Year in (Music) Review.

Maybe chronological, definitely incomplete list of the good stuff I listened to in 2010. Albums are included if the whole thing’s worth a listen.

• Miike Snow, “Cult Logic” from  Miike Snow — In the interest of things coming full circle (yay, symmetry!), I listened to this song first thing after waking up last New Year’s Day — dry-mouthed, disoriented and wondering what to make of the night before. Mr. Snow had all the answers.

• Beach House, “Walk in the Park” from Teen Dream (actually released in 2009 and not to be confused with Katy Perry’s Teenage Dream, which I was also briefly obsessed with) — I was never impressed with Beach House until PopWreck gave me this album to review. This song made me respect them.

• Wildbirds and Peacedrums, “My Heart” — Blown away by this tune/band when they opened for St. Vincent in February in Lawrence. See also, St. Vincent, who didn’t make the list but is equally amazing.

• Edward Sharpe & The Magnetic Zeros, “40 Day Dream” — Oh my, hippie love.

• Tegan and Sara, “Alligator” from Sainthood — Tegan and Sara keep getting better. Most reviews of this album used the word “mature” a lot, but “Alligator” is just for fun.

• Vampire Weekend, “Giving Up the Gun” from Contra — My friend asked me if I had listened to Contra yet. I nodded yes. He asked me if I’d checked out “Giving Up the Gun” and then turned it up on his massive speakers until the floor shook. Turns out I hadn’t really listened until that moment.

• The Black Keys, “Howlin’ for You” from Brothers — Sometimes you just feel bluesy.

• The Hood Internet, “Ghostface Killah vs. Beirut” from The Mixtape Vol. 4 — Mash-ups made in heaven. All of the mixes are available for free download and all are recommended.

• The Notorious B.I.G vs. Miley Cyrus, “Party and Bullshit in the USA” — Whatever I just said about Hood Internet’s mash-ups, this one’s better: No. 1, gold standard, king of all mash-ups. These two have been harmonizing — for real or in my head — during every awesome moment of 2010. Kirksville bar nights, road-trip sing-alongs and that time an ambulance guided us to Hy-Vee in Minnesota.

• LCD Soundsystem, “Dance Yrself Clean” from This Is Happening — In need of a go-to party album that also gets you through morning cleanup?? Here.

• The xx, “Crystalised” from The xx — So sexy. Remember that summer night we listened to this on vinyl in my apartment before watching vampire movies? I do.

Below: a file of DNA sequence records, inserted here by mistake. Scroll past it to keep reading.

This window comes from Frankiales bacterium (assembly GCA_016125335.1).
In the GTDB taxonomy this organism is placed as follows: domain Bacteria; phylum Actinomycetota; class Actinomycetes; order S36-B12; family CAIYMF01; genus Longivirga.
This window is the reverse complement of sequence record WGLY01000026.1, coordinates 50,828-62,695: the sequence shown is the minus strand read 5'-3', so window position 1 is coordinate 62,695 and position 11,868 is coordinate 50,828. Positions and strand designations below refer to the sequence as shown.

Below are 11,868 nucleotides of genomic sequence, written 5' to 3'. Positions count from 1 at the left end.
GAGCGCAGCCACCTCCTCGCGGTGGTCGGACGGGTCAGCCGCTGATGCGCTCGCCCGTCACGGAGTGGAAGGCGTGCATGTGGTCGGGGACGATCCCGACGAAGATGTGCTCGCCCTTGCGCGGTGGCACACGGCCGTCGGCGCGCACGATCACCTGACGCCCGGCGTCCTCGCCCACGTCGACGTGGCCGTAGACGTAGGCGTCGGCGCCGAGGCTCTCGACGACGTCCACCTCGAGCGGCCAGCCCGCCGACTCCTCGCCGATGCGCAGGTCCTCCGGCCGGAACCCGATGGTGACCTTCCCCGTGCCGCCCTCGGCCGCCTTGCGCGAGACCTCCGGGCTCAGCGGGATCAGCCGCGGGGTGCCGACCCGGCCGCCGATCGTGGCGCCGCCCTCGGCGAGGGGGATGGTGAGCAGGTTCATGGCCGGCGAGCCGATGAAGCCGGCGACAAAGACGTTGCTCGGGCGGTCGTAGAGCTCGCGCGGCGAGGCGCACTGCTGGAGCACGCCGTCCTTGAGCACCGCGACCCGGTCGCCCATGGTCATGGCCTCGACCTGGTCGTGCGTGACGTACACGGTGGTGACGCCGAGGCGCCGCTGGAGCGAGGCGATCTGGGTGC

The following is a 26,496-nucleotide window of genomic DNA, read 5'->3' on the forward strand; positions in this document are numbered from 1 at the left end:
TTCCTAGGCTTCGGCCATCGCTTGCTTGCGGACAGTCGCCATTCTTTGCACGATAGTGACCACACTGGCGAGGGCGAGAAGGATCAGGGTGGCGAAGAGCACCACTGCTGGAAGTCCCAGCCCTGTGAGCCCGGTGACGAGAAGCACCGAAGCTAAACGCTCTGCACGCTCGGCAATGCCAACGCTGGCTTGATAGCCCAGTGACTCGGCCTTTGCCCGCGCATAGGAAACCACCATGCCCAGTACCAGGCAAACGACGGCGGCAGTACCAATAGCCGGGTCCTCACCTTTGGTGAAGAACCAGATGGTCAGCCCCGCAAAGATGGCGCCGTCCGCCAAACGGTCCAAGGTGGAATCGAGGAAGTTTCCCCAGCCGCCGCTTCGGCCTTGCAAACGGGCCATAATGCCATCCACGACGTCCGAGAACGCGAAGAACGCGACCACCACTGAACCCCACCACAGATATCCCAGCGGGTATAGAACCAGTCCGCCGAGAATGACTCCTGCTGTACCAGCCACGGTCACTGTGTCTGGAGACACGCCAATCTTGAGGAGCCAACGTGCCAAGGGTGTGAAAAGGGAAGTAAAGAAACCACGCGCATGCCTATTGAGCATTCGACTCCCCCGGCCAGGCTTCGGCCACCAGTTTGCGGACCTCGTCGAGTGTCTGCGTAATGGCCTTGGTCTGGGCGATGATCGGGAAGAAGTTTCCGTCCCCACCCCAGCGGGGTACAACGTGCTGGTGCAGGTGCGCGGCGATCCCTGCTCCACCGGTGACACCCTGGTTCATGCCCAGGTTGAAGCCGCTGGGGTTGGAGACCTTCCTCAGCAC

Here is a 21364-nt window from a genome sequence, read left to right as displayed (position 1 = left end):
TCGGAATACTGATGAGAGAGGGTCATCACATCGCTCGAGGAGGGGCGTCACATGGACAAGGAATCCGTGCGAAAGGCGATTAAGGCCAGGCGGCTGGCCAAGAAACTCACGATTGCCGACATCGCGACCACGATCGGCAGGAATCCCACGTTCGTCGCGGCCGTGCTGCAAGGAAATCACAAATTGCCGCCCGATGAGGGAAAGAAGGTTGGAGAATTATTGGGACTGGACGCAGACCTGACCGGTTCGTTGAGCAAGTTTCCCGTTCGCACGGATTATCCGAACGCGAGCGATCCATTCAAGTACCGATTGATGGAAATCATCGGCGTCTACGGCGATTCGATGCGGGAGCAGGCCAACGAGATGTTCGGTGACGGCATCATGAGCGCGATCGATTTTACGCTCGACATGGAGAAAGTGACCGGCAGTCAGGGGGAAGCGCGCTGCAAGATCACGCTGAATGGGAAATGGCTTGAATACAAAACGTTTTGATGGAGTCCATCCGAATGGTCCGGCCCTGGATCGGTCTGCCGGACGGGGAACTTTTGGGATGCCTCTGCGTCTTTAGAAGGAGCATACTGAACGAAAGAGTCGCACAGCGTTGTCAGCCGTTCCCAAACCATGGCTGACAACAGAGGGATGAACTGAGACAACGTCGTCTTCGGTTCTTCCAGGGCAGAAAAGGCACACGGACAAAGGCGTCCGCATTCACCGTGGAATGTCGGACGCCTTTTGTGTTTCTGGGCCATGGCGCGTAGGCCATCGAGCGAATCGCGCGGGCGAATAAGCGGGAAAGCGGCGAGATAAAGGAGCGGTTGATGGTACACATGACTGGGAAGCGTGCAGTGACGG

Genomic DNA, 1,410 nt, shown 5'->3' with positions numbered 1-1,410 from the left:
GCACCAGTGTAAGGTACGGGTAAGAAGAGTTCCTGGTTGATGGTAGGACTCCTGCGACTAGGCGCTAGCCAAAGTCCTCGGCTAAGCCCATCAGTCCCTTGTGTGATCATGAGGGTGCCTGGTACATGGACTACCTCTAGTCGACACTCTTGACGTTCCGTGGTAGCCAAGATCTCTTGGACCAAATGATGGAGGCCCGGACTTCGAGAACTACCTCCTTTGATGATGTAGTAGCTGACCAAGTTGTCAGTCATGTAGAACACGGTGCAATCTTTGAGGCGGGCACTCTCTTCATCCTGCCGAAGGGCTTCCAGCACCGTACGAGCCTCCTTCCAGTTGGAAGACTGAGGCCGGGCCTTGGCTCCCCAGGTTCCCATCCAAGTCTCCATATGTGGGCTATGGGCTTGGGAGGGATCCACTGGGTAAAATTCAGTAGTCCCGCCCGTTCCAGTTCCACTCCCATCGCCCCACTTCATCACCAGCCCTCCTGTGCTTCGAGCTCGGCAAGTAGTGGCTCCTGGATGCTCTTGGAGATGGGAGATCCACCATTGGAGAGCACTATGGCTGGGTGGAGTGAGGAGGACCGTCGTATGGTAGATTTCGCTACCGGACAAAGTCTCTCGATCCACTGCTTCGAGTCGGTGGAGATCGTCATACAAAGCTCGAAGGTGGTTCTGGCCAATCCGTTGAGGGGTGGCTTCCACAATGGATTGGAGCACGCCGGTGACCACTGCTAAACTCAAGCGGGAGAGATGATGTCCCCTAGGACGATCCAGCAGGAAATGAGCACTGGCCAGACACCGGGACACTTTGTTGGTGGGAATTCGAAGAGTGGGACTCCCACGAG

• Freelance Whales, “Hannah” from Weathervanes — Wake up to this album every day if you’re vaguely attracted to rooftops.

• Sleigh Bells, “Infinity Guitars” from Treats — Sometimes you just feel angry (and loud).

• Local Natives, “Who Know Who Cares” from Gorilla Manor — Dreamy respite from that Sleigh Bells album.

• Broken Bells, “October” from Broken Bells — Danger Mouse + James Mercer create something so far beyond any of the Shins’ (still great) albums.

• The National, “Afraid of Everyone” from High Violet — It was going to be hard for the National to beat Boxer, their last album, so they brought in the big guns: Sufjan Stevens (who contributes the background oohs and aahs). High Violet wins.

• Arcade Fire, “Sprawl II (Mountains Beyond Mountains)” from The Suburbs — Funeral killed me, Neon Bible was disappointingly meh, but Arcade Fire returns to top form (and then some) with The Suburbs. This is the soundtrack to what my life has been and what I want it to be.

• Sufjan Stevens, “Vesuvius” from The Age of Adz — Sufjan got really weird in 2010 in a really epic and ultimately beautiful way. A strange journey that started in late August with the All Delighted People EP, led through his first fully formed album in 5 years, and eventually to a plush theater in Minneapolis full of awful back-up dancers and UFOs. Whatever, Sufjan. You’re great.

• Kanye West, “All of the Lights” from My Beautiful Dark Twisted Fantasy — Whatever, Kanye. You’re great.

“What makes Kanye West interesting and feel so relevant is that he’s got bravado mixed with a very current, generational need to be liked. … He doesn’t know he’s the best, he thinks he’s the best, and the difference between that drives his furious creative output. He possesses a mixture of perfectionism and egotism that leads him to agonize and second-guess himself until he produces something he is convinced nobody can beat.” — Stereogum

Water cooler.

There are two kinds of courage when it comes to frigid showers. One is to man up and clean yourself (as fast as possible) in the freezing water. The other is to man up and let yourself be a little messy for the day — because greasy hair never hurt anybody.

I’m the first type. And now I’m swaddled in a million fleece blankets.

David Archuleta is the real crime.

“Well, ma’am, we’ve found some stolen CDs. I’ll go through them and you let me know if any of them could be yours. Breaking Benjamin? David Archuleta? Linkin Park? Susan Boyle? Maybe Michael Buble? A mix that just has the letter J on it?”

“No, none of those.”

“Did you have any CDs in the device that we could identify?”

“Um, yes. Tegan and Sara.”


A Christmas Story.